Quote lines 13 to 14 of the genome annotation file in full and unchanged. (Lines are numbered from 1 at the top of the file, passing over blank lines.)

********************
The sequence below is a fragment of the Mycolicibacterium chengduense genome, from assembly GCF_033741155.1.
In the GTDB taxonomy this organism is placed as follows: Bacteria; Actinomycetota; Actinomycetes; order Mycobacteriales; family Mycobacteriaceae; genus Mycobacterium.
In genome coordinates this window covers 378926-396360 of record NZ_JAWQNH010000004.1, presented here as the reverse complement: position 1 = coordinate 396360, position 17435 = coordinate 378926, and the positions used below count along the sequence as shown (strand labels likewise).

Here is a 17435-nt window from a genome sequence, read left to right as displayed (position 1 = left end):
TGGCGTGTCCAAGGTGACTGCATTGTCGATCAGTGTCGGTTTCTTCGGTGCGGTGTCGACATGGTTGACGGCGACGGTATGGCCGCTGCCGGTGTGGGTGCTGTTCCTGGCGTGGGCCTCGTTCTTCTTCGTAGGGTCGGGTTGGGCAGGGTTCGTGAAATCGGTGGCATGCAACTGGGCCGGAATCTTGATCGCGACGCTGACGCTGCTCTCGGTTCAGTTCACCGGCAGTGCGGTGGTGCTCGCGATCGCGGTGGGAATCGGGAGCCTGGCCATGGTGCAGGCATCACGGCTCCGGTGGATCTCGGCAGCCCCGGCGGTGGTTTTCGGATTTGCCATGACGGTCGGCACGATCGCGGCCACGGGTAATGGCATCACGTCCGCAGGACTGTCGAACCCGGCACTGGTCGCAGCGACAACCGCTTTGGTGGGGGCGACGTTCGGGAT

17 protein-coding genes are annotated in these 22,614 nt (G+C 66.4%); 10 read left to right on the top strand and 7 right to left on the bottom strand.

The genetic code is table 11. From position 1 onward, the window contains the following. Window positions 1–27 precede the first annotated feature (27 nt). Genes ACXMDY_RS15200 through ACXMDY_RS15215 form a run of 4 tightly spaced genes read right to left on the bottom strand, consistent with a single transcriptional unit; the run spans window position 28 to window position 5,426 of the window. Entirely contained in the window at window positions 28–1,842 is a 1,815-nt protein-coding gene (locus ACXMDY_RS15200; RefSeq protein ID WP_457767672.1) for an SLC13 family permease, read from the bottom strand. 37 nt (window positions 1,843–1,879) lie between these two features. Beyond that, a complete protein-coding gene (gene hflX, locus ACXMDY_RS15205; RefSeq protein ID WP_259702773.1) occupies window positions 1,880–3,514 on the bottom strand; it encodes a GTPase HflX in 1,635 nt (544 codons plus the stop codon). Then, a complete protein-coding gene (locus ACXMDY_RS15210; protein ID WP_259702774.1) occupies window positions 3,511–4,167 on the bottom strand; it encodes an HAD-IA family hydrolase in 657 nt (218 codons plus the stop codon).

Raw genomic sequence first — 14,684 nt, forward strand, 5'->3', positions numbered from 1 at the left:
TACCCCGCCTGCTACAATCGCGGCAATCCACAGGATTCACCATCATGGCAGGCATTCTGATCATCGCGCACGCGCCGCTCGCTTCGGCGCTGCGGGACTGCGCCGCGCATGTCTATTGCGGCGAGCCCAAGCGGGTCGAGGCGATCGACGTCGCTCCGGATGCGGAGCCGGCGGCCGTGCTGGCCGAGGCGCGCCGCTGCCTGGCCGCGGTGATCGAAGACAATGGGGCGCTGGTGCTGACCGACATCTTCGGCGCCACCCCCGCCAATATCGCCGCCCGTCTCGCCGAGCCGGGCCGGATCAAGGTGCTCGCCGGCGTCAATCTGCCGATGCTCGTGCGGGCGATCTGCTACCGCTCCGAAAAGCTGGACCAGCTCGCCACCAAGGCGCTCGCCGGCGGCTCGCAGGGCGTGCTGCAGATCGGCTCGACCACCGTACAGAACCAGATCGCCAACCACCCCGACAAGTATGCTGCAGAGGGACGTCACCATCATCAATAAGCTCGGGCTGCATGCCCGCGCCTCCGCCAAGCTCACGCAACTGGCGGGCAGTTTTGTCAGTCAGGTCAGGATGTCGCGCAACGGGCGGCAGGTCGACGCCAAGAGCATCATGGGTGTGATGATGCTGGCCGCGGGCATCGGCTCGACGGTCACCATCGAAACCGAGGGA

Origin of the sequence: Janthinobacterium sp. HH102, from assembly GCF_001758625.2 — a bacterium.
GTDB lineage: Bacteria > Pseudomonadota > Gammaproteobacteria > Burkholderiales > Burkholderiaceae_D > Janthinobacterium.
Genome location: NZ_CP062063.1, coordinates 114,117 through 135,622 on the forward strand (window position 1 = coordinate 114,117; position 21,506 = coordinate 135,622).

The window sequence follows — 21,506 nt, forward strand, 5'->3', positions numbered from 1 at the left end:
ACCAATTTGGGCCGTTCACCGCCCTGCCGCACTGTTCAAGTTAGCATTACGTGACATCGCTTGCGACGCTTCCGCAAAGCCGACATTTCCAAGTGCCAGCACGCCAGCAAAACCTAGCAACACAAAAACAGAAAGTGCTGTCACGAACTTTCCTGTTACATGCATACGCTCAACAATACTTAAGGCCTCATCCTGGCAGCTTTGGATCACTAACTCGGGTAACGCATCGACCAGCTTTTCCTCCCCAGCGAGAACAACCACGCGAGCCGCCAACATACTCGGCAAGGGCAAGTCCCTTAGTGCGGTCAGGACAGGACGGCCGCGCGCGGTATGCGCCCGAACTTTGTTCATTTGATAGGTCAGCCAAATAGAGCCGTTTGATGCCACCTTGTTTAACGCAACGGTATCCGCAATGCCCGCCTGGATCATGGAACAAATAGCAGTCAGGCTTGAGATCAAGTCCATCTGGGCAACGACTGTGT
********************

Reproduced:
The window sequence follows — 21,506 nt, forward strand, 5'->3', positions numbered from 1 at the left end:
ACCAATTTGGGCCGTTCACCGCCCTGCCGCACTGTTCAAGTTAGCATTACGTGACATCGCTTGCGACGCTTCCGCAAAGCCGACATTTCCAAGTGCCAGCACGCCAGCAAAACCTAGCAACACAAAAACAGAAAGTGCTGTCACGAACTTTCCTGTTACATGCATACGCTCAACAATACTTAAGGCCTCATCCTGGCAGCTTTGGATCACTAACTCGGGTAACGCATCGACCAGCTTTTCCTCCCCAGCGAGAACAACCACGCGAGCCGCCAACATACTCGGCAAGGGCAAGTCCCTTAGTGCGGTCAGGACAGGACGGCCGCGCGCGGTATGCGCCCGAACTTTGTTCATTTGATAGGTCAGCCAAATAGAGCCGTTTGATGCCACCTTGTTTAACGCAACGGTATCCGCAATGCCCGCCTGGATCATGGAACAAATAGCAGTCAGGCTTGAGATCAAGTCCATCTGGGCAACGACTGTGT